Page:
Xiongan New Area in North China's Hebei province turned one year old on Sunday.
If you ask me if there have been changes in the area, I'd say not many on the surface, but probably quite a few at a deeper level.
It seems nothing much is "new" anymore in Xiongan except for newly built buildings, commercial complexes, newly planted trees and some work on geological and archaeological surveys.
But I'd like to add that the biggest change can be seen in the views of both local residents and outsiders who swarm Xiongan either for job opportunities or for business. When I first visited the area in April last year, the locals were both excited and a little restless.
Excited because they were becoming citizens of a big city and might get rich quickly; restless because they didn't know what role they need to play in building the new area. Some even worried about losing their jobs.
But now, they have calmed down and are thinking carefully about their future. Some of them have even started up. Li Huqun, a 49-year-old villager at Dawang town in Anxin county, told me he wanted to start a new business. "Our aspirations to live a better life will be satisfied soon with the development of Xiongan, compared with our past status as villagers." Li's family-run workshop makes embroidery products, which used to earn an annual income of 200,000 yuan ($32,000). The business has been affected because his cloth supplier in the area had to shut down due to pollution concerns.
"I'm thinking of doing some other business related to the construction of Xiongan, maybe in the services sector, like restaurants with local special food," Li said.
Just like Li, residents of Xiongan are reconciling to the fact that the creation of Xiongan New Area is changing their lives and they must change in response as well. Outgrowing initial excitement and restlessness, they are now prepared to embark on a new life.
The new area, about 100 kilometers southwest of downtown Beijing, mainly covers three counties of Xiongxian, Rongcheng and Anxin in Hebei's Baoding. That is, three less-developed small cities and 557 villages. The central government authorities said the new area will be built into a high-quality modern socialist city. Its mission, they said, is to help phase out ordinary functions and businesses that don't befit Beijing, the national capital, and restructure the urban layout in the Beijing-Tianjin-Hebei region.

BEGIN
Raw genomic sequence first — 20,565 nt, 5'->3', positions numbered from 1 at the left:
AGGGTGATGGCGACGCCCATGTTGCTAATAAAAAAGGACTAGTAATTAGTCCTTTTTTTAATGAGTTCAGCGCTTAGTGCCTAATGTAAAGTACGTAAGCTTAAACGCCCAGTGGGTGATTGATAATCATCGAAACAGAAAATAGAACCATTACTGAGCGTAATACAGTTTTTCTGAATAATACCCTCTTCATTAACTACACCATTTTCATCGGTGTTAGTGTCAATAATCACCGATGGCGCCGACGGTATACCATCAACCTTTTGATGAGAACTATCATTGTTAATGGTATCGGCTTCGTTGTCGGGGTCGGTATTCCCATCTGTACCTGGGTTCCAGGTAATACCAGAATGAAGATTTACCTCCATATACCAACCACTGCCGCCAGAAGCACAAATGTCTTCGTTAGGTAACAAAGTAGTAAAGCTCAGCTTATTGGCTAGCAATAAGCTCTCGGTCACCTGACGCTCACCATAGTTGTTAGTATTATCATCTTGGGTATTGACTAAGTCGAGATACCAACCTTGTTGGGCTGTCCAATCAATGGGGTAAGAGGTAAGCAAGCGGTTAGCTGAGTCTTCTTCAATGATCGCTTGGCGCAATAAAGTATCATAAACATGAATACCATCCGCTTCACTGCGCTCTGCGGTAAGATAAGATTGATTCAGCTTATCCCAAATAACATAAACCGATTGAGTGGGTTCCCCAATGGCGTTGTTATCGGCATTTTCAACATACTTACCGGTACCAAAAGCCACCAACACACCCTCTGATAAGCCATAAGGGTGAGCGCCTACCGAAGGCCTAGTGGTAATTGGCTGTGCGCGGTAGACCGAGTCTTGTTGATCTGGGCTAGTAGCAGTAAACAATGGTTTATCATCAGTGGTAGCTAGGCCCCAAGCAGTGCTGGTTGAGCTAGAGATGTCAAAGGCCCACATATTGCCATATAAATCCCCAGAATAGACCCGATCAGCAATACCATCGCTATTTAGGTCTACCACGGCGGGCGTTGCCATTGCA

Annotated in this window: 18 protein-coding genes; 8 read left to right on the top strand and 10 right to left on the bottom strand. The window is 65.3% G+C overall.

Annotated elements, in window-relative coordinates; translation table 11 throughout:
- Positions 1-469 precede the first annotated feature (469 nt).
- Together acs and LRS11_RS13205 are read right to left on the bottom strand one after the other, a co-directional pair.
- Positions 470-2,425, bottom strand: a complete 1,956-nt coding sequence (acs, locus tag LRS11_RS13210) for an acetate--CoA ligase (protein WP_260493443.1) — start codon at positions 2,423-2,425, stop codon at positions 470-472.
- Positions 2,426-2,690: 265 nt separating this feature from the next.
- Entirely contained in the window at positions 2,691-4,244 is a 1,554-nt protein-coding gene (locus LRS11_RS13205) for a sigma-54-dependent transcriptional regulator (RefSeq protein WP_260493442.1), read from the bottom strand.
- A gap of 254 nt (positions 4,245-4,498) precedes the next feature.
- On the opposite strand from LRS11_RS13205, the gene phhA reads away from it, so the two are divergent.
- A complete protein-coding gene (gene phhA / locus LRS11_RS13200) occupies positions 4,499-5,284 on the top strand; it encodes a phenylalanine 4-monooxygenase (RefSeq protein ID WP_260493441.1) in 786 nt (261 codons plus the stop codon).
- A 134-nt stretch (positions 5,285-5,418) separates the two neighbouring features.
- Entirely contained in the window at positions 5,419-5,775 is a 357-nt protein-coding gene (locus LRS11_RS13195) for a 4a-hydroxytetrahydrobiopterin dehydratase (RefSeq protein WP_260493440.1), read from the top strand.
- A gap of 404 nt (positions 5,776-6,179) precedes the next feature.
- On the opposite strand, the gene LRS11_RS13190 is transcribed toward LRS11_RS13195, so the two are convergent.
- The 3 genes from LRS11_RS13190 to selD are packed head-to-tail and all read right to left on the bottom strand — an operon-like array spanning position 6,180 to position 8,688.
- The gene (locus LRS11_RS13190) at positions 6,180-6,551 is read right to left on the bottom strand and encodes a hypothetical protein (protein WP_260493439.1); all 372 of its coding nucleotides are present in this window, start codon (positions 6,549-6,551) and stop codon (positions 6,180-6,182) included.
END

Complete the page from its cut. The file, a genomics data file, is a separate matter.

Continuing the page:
How long will it take to build the brand new city from scratch?
Anybody's guess as of now. Safe to say it'd likely be a marathon, not a sprint, not a middle-distance race.
"Setting up Xiongan New Area is a strategy crucial for a millennium to come, we should have loads of patience and build it steadily," said Chen Gang, Party chief of Xiongan.
During the past year, the planning and building of Xiongan has progressed steadily, said He Lifeng, minister of the National Development and Reform Commission, in March.
According to He, planning for building the new area was almost complete. It abides by "world vision, international standards, Chinese characteristics and high goals".
And some major infrastructure projects had begun in the new area, including the construction of an intercity railway link with Beijing, which will cut the travel time between the two areas to 30 minutes from the current 80 minutes.
According to Chen Gang, 260,000 trees were planted last year. Afforestation of the area will continue, and is one of the goals of Xiongan: to become a region with scenic, ecologically balanced environment, with blue skies, fresh air and clean water.
Another visible change is the Citizen Service Center, a newly built complex for government departments and company offices as well as a venue for events like exhibitions and conventions.
When I visited Xiongan last month, it still had the unmistakable appearance of counties and villages.
But with everything steadily pushed ahead, the area is ushering in a new chapter as it takes discernible shape.